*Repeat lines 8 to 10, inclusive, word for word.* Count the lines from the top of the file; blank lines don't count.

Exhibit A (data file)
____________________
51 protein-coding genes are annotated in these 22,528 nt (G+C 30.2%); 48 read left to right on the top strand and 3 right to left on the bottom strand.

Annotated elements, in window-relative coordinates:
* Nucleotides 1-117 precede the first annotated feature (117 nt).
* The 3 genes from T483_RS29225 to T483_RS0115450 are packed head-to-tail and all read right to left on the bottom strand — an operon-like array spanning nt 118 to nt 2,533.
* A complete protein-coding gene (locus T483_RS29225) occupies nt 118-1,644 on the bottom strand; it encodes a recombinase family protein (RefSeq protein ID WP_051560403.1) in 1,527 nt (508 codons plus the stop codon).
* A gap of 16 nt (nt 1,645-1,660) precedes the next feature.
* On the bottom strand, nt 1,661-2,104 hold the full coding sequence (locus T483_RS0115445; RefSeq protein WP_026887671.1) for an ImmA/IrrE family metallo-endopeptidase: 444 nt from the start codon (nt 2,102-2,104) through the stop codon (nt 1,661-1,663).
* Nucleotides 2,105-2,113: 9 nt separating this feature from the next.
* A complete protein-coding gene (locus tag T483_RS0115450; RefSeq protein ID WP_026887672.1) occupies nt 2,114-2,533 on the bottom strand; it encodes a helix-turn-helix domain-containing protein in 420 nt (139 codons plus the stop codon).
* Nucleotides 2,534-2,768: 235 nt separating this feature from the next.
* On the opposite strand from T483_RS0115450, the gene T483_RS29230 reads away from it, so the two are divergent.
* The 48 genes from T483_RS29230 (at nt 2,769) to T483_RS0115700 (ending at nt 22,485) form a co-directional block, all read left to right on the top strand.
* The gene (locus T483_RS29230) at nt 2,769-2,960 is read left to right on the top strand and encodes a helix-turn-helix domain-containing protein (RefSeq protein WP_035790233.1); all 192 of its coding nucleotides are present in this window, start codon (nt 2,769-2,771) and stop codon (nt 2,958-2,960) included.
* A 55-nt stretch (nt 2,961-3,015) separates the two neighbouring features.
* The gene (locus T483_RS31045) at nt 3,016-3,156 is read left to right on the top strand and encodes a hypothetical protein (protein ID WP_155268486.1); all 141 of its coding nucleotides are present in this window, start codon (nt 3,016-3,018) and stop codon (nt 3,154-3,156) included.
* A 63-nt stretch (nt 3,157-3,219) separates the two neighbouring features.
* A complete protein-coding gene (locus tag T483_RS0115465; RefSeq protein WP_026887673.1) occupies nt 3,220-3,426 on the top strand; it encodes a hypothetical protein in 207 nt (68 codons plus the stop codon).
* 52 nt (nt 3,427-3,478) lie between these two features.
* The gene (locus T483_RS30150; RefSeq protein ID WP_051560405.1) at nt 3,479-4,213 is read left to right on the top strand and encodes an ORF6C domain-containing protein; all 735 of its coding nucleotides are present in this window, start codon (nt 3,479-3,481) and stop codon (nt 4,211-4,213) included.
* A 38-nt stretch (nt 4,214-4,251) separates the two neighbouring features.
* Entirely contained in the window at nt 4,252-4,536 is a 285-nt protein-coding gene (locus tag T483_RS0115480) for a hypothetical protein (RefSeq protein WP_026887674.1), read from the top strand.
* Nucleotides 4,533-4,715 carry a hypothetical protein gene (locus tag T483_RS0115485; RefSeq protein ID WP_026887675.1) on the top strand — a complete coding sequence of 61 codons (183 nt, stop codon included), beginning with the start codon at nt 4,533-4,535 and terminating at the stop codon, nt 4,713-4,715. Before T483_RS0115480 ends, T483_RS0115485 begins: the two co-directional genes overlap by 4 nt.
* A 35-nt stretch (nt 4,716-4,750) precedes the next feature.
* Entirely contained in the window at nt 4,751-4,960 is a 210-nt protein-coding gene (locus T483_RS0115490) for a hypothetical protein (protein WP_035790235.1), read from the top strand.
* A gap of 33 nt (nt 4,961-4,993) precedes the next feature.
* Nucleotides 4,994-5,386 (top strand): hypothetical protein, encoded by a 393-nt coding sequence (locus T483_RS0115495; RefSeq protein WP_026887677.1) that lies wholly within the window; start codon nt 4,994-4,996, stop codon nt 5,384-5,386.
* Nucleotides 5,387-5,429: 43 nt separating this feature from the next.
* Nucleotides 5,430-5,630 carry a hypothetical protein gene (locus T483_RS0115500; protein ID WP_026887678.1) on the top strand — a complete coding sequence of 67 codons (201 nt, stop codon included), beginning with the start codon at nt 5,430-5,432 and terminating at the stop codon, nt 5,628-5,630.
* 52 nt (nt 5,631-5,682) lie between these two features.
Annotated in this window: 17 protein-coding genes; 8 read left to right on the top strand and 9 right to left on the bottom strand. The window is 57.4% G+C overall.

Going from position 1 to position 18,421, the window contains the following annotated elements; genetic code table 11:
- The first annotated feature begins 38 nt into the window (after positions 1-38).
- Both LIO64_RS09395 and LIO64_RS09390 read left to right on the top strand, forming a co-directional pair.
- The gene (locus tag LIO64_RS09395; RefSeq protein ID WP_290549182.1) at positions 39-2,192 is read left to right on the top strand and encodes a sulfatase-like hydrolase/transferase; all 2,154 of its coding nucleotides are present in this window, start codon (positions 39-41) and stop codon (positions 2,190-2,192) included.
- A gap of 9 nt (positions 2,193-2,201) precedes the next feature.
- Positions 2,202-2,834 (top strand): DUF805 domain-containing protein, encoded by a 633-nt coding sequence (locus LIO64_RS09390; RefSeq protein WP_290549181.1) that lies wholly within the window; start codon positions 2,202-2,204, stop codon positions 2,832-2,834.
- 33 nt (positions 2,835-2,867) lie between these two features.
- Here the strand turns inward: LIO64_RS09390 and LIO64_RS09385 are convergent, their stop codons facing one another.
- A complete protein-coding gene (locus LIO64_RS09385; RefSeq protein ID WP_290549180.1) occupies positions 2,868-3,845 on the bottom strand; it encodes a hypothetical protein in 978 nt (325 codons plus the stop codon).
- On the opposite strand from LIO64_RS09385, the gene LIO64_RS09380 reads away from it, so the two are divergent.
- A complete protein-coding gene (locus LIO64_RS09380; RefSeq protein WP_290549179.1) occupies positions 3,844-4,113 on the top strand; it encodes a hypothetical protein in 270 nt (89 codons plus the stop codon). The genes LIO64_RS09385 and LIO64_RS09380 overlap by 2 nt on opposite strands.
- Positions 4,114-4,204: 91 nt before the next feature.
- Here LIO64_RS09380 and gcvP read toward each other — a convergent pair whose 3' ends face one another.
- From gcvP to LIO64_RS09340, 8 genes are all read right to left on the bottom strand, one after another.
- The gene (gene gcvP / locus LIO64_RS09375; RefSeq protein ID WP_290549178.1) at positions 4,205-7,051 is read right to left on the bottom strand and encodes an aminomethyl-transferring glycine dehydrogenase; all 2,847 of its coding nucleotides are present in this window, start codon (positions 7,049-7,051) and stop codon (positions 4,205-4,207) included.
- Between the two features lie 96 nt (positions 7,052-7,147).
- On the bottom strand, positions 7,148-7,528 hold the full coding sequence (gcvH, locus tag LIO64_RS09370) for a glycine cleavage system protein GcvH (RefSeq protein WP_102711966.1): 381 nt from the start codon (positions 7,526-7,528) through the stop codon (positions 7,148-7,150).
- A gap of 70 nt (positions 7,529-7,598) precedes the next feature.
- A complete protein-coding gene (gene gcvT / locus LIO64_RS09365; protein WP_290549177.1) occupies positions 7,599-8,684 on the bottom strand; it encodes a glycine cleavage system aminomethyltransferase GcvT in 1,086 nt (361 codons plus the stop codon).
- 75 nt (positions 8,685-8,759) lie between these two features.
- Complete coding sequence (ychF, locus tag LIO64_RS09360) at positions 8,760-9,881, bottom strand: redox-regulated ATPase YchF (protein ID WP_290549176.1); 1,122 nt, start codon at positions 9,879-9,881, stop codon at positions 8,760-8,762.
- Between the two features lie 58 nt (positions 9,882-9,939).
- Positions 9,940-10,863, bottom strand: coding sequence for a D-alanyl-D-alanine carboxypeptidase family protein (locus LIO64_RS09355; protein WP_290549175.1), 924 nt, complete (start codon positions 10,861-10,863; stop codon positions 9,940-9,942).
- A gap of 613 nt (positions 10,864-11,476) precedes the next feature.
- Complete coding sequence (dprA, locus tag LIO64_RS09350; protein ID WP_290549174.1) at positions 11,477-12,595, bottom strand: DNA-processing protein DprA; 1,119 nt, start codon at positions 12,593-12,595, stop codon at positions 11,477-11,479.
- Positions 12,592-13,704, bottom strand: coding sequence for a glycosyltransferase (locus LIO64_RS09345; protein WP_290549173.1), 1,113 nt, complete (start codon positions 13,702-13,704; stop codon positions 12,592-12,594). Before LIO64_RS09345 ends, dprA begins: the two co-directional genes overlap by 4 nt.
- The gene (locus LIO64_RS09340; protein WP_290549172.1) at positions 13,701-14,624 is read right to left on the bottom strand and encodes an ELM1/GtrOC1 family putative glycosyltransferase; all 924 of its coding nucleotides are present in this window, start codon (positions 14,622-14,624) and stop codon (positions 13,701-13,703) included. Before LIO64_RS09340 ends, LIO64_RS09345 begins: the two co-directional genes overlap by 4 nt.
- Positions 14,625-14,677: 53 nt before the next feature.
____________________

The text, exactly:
* Nucleotides 2,105-2,113: 9 nt separating this feature from the next.
* A complete protein-coding gene (locus tag T483_RS0115450; RefSeq protein ID WP_026887672.1) occupies nt 2,114-2,533 on the bottom strand; it encodes a helix-turn-helix domain-containing protein in 420 nt (139 codons plus the stop codon).
* Nucleotides 2,534-2,768: 235 nt separating this feature from the next.